On 09 Jul 2011, at 04:17, Craig Weinberg wrote:

You assumptions are not enough clear so I never know if you talk of what is or of what seems to be.
I'm trying for 'what seems to be what is',

OK. But what is your assumption?



since what is isn't
knowable

In which theory. I think that a part of 'what is' is knowable (for example consciousness). And I think elementary arithmetical conviction is communicable. I am pretty sure I can prove to you that 17 is a prime number, or even (less obvious) that the equation x^2 = 2 *( y^2) has no non null integers solution.




and what seems to be doesn't matter if it doesn't reflect
what is.

OK. But the question is: what are you assuming? I get the feeling that you assume a primitively physical universe. I am OK with that theory, which might indeed be true, except that even without QM, the question of the interpretation of the physical laws is not entirely trivial for me. But then, as you do, (so you are coherent with comp) you need a non computationalist theory of mind. My point is a proof that you are coherent. Sane04 sum up an argument showing that mechanism (comp) and materialism (physicalism) are logically (with some nuances) incompatible.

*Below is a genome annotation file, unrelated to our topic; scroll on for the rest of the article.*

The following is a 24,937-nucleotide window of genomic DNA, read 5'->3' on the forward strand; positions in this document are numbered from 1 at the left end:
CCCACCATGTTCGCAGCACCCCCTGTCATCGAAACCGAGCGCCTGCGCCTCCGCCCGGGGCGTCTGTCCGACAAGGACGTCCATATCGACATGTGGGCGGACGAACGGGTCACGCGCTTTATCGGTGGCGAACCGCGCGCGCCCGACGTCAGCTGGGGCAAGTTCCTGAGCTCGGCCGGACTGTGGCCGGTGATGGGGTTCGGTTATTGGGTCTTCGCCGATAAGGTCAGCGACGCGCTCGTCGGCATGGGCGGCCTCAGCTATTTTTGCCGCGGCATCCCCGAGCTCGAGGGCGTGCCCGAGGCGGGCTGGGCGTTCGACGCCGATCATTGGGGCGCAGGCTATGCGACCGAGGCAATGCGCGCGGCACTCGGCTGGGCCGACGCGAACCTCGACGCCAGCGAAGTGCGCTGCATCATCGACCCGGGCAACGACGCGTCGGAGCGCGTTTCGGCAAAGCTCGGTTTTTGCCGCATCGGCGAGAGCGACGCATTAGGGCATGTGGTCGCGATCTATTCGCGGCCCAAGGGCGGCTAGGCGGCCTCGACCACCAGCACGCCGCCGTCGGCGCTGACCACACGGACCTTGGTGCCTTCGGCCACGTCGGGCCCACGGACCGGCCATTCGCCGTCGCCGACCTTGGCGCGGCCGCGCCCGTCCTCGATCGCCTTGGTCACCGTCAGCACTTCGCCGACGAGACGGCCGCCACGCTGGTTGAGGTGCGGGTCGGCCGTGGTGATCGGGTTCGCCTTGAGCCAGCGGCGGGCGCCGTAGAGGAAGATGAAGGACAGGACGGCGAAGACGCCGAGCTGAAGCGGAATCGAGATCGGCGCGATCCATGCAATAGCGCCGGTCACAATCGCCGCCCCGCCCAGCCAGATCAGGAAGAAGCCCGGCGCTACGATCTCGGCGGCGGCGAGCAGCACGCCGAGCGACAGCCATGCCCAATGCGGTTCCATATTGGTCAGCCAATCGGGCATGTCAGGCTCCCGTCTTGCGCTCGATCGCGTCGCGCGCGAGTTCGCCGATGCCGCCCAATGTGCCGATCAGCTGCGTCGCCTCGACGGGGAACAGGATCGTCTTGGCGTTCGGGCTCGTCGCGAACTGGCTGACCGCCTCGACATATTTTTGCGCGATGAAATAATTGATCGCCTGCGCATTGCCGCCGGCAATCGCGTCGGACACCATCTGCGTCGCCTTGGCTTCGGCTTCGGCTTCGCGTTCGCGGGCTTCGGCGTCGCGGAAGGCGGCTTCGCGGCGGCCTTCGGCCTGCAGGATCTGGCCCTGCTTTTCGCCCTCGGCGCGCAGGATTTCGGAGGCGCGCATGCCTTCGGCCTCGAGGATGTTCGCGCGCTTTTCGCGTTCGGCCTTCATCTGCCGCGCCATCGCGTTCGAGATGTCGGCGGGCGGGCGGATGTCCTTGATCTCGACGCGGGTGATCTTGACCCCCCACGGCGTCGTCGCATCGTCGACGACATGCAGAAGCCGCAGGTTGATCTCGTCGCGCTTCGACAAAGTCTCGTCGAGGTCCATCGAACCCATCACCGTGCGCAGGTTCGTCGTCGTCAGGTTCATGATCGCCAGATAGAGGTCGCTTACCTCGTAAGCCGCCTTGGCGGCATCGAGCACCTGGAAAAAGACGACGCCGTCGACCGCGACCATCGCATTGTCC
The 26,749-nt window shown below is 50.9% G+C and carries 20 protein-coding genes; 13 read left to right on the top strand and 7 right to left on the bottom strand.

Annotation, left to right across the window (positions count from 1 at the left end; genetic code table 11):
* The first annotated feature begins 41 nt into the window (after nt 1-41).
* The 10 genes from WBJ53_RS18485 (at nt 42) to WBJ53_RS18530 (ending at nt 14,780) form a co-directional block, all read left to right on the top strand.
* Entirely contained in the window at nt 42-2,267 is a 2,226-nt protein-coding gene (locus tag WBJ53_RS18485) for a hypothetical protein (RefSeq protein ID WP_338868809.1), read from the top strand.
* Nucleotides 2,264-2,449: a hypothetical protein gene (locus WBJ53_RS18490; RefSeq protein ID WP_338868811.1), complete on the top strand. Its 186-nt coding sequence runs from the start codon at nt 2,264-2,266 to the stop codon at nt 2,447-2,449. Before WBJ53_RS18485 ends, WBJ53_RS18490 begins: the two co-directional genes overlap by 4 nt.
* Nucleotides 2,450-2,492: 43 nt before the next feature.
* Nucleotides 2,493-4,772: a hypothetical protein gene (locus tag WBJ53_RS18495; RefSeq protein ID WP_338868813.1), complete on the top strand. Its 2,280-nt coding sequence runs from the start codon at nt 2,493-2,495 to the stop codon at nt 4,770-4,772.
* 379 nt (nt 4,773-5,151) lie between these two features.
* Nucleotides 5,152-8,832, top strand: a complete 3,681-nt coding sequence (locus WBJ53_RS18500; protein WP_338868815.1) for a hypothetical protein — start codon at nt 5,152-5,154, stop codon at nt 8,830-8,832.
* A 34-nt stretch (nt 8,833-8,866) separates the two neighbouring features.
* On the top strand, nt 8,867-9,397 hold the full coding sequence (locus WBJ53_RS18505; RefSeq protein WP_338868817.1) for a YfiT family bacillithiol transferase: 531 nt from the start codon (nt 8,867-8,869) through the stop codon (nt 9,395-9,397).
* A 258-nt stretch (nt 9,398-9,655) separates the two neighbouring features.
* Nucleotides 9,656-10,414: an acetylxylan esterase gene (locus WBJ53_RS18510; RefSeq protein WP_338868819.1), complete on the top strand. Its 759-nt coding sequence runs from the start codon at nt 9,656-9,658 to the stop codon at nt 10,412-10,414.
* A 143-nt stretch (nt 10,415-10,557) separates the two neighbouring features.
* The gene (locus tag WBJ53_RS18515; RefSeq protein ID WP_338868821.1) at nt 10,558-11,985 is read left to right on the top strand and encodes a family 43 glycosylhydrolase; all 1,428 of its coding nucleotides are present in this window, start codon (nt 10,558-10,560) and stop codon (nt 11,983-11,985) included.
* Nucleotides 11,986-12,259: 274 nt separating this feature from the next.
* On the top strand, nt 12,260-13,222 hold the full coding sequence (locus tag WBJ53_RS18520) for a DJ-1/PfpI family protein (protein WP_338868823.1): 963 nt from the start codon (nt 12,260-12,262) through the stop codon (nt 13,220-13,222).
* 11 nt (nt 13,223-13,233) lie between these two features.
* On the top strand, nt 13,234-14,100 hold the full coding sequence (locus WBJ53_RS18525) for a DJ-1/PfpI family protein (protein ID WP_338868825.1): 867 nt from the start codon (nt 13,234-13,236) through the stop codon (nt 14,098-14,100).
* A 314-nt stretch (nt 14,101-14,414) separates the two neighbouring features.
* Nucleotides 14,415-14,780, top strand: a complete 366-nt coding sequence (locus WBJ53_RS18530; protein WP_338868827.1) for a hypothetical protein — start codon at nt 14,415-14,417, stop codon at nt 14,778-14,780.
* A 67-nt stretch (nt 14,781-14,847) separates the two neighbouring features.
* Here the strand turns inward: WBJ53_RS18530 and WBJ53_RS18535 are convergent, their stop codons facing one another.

Now, in the branching dilemma materialism XOR mechanism, you keep materialism, apparently.

I keep doubting, but keeping mechanism for the sake of the reasoning, transforms the mind-body problem into a body problem in theoretical computer science (which is a branch of number theory). The mind theory is then very natural: it is the study of what machine can prove, know, observe, feel, hope about herself. The matter theory is counterintuitive. But not so much weird than most interpretation of QM.

The theory of everything becomes number theory.
And then a miracle occurs! By the incompleteness theorem of Gödel, which is among what machine can prove, numbers can distinguish (or numbers get deluded, I don't know) provability from knowledge, observation, sensations, etc.



I limit the mystery to the numbers through the notion of machines and self-reference.
If you limit the mystery, then won't what you get back be defined by
how you have defined those limits?

Sorry. I was unclear. Consciousness and Matter are the mysteries I work on. What I pretend, is two things: